• Recognize peer pressure may be a factor for children about wearing masks. Remind them it’s a time to demonstrate leadership. They should let their peers know they are taking precautions for good reasons, and hopefully it will have a positive impact on their peers. For older students, peer pressure is a lot greater. So, it’s important to stress that children are returning home after school, and it’s each family member’s responsibility to keep everyone safe, and YOU are in control of that – A simple task such as keeping your mask on can do that. Remind them that they will be safe and they are safe when they come home to see mom and dad.
  • We have to be an example every day for our children. Wear a mask, wash our hands, and social distance; these actions must be part of our normal day, every day. Continue to practice safe behaviors.
  • For kids going back to school, there are rule changes. When you talk with children about the consequences, it should be age appropriate. For instance, when talking about why wearing a mask is important, younger children may understand better if you explain to them that not wearing a mask might hurt somebody if you have a germ and breathe on them. For older children stress the importance of keeping a mask on to prevent older members of the family from getting sick because they are more susceptible to illness than they are, so we need to work as a team to protect them. Remind them that they will be safe and they are safe when they come home to see mom and dad.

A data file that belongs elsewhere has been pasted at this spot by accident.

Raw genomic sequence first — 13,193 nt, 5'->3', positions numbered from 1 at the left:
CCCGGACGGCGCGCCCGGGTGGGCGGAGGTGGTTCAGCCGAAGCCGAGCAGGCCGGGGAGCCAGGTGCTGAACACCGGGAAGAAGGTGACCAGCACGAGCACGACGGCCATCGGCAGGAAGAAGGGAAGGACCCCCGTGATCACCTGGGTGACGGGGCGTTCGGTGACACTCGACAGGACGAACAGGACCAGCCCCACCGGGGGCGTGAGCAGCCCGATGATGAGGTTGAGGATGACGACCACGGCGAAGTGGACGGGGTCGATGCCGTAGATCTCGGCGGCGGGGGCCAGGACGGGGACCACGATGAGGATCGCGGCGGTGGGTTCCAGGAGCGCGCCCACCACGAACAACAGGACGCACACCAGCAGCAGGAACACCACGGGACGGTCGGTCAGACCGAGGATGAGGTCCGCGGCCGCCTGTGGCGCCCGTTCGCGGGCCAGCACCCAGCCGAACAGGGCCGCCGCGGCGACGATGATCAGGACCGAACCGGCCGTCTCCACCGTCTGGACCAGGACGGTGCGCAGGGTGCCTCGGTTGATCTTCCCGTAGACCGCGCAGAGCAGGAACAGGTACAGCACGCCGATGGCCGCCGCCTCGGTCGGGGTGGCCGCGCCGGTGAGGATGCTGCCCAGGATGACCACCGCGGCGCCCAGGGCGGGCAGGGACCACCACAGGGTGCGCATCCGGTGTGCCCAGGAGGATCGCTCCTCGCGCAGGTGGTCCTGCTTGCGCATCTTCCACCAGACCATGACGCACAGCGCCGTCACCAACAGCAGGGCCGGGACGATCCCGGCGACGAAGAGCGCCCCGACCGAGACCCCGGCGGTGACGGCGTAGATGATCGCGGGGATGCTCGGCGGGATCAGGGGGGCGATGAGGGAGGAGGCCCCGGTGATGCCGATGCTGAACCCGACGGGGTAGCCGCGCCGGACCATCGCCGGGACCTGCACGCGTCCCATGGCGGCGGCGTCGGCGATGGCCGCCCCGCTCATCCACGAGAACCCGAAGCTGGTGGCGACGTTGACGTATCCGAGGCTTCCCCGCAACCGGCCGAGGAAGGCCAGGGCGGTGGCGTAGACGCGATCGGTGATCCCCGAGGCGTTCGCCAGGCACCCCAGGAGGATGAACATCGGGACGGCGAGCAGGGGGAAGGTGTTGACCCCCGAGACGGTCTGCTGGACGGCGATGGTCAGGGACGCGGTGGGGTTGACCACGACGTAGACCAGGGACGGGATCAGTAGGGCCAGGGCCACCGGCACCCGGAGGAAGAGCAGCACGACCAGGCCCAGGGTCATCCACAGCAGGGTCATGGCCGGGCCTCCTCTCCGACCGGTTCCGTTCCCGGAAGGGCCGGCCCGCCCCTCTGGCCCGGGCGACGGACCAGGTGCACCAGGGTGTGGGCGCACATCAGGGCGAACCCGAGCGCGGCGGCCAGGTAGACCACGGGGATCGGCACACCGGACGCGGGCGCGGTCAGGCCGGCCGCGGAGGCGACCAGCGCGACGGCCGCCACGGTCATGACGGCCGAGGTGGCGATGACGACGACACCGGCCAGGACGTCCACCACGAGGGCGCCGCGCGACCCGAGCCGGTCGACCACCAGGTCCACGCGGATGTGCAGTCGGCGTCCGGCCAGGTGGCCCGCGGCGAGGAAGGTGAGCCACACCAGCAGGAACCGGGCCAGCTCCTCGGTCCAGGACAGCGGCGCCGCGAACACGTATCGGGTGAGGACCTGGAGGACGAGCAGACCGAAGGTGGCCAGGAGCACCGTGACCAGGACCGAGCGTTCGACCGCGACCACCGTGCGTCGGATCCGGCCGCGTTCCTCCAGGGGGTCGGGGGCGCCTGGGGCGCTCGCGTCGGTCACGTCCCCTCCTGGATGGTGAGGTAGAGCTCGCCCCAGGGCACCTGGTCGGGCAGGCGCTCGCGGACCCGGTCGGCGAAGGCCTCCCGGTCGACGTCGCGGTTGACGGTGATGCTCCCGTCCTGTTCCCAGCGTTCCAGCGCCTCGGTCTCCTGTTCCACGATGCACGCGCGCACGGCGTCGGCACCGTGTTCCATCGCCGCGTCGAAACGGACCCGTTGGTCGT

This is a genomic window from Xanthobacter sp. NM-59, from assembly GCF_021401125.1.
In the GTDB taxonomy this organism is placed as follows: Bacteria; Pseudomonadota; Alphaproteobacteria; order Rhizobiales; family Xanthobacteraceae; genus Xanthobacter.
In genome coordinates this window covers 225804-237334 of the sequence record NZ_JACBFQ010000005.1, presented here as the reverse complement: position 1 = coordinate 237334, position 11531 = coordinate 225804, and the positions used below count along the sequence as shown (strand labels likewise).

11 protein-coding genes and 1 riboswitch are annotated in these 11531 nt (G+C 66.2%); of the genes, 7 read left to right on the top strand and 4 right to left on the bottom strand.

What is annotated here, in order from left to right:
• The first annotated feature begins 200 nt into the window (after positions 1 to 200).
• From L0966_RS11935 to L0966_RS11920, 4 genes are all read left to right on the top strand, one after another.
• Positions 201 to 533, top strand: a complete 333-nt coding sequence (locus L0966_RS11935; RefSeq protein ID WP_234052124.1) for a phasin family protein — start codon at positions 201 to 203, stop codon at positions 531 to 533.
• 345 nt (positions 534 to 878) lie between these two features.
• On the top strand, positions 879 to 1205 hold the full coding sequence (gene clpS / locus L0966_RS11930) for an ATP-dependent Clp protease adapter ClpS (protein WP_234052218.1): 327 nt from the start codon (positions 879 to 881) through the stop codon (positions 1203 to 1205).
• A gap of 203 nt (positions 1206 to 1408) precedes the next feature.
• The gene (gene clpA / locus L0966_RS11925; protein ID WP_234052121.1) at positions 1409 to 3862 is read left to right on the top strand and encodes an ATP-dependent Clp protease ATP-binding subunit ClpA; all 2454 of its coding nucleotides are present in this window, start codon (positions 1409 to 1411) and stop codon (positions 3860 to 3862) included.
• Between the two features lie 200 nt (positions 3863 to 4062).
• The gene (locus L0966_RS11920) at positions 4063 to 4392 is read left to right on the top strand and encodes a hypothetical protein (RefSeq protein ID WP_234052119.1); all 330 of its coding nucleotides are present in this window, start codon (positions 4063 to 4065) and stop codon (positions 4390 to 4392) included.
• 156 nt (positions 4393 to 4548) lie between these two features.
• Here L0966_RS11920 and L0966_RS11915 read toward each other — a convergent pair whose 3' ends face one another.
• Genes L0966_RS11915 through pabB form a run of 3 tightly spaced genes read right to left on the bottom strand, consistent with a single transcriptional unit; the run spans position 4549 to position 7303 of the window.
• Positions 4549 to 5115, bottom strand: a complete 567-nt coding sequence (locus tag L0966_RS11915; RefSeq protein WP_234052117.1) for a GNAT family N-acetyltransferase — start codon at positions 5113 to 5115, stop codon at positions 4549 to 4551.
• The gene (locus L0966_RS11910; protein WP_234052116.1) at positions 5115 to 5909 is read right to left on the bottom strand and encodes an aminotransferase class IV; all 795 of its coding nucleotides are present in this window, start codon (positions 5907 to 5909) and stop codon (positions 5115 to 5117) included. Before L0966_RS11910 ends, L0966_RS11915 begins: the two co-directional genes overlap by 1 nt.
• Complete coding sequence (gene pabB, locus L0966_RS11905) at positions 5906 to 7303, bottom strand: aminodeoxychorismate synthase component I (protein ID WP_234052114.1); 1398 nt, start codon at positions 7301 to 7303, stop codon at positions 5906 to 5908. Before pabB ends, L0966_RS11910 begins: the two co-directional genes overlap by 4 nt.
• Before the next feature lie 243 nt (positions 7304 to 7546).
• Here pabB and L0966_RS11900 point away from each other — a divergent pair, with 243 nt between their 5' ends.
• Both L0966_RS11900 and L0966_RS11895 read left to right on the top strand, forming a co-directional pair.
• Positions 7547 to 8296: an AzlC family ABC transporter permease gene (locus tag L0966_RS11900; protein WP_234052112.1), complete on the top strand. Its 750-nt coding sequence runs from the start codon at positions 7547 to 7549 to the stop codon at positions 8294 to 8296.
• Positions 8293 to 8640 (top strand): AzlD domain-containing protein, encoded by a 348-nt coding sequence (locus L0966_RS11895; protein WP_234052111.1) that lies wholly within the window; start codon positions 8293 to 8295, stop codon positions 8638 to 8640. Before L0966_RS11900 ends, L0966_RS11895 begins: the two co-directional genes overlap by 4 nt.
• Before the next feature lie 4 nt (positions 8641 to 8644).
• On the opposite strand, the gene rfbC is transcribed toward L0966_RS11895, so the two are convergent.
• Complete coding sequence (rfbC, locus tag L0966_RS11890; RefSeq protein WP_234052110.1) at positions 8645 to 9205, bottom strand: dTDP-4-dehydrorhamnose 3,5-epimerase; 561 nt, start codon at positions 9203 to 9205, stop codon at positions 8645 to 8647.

• Focus on one day at a time. Discuss small things such as getting ready for school, preparing lunch, packing a back pack with extra masks, hand sanitizer, etc. Talk about something positive happening that day at school and other things to look forward to when school is over.  
  • Immediate rewards are very effective. If you wear your mask at school today and get a good report from your teacher, we can make special plans or do an activity with a family member. Years from now when your child thinks back on this time, how you make them feel will be what they remember most.